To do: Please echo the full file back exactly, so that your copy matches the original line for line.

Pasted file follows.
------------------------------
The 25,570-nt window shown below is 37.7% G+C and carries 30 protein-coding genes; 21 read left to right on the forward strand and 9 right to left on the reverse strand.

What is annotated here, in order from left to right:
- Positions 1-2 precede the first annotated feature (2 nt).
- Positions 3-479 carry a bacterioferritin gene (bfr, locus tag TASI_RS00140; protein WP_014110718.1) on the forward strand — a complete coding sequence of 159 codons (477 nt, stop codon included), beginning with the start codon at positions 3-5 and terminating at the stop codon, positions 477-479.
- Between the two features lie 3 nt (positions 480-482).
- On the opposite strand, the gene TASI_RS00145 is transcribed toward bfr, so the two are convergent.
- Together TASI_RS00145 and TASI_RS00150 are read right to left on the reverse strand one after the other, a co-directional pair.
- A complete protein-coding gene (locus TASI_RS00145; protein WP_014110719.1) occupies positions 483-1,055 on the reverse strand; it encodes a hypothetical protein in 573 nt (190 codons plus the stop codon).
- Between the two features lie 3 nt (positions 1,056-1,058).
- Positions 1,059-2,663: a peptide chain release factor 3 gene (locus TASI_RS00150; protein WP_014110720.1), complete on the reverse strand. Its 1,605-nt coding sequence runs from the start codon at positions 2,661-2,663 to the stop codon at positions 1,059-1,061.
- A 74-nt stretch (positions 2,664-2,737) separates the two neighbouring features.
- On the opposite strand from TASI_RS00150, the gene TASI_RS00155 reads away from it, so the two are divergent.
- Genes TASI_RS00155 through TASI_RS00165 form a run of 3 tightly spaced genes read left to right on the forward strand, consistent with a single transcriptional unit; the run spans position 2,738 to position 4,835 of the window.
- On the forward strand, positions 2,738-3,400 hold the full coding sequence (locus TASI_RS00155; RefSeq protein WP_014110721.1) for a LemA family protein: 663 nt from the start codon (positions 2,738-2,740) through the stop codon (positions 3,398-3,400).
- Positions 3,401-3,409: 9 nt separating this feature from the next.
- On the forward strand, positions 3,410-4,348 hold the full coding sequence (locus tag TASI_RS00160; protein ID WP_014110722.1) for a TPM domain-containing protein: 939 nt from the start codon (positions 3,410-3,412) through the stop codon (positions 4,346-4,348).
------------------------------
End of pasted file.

The 25,570-nt window shown below is 37.7% G+C and carries 30 protein-coding genes; 21 read left to right on the forward strand and 9 right to left on the reverse strand.

What is annotated here, in order from left to right:
- Positions 1-2 precede the first annotated feature (2 nt).
- Positions 3-479 carry a bacterioferritin gene (bfr, locus tag TASI_RS00140; protein WP_014110718.1) on the forward strand — a complete coding sequence of 159 codons (477 nt, stop codon included), beginning with the start codon at positions 3-5 and terminating at the stop codon, positions 477-479.
- Between the two features lie 3 nt (positions 480-482).
- On the opposite strand, the gene TASI_RS00145 is transcribed toward bfr, so the two are convergent.
- Together TASI_RS00145 and TASI_RS00150 are read right to left on the reverse strand one after the other, a co-directional pair.
- A complete protein-coding gene (locus TASI_RS00145; protein WP_014110719.1) occupies positions 483-1,055 on the reverse strand; it encodes a hypothetical protein in 573 nt (190 codons plus the stop codon).
- Between the two features lie 3 nt (positions 1,056-1,058).
- Positions 1,059-2,663: a peptide chain release factor 3 gene (locus TASI_RS00150; protein WP_014110720.1), complete on the reverse strand. Its 1,605-nt coding sequence runs from the start codon at positions 2,661-2,663 to the stop codon at positions 1,059-1,061.
- A 74-nt stretch (positions 2,664-2,737) separates the two neighbouring features.
- On the opposite strand from TASI_RS00150, the gene TASI_RS00155 reads away from it, so the two are divergent.
- Genes TASI_RS00155 through TASI_RS00165 form a run of 3 tightly spaced genes read left to right on the forward strand, consistent with a single transcriptional unit; the run spans position 2,738 to position 4,835 of the window.
- On the forward strand, positions 2,738-3,400 hold the full coding sequence (locus TASI_RS00155; RefSeq protein WP_014110721.1) for a LemA family protein: 663 nt from the start codon (positions 2,738-2,740) through the stop codon (positions 3,398-3,400).
- Positions 3,401-3,409: 9 nt separating this feature from the next.
- On the forward strand, positions 3,410-4,348 hold the full coding sequence (locus tag TASI_RS00160; protein ID WP_014110722.1) for a TPM domain-containing protein: 939 nt from the start codon (positions 3,410-3,412) through the stop codon (positions 4,346-4,348).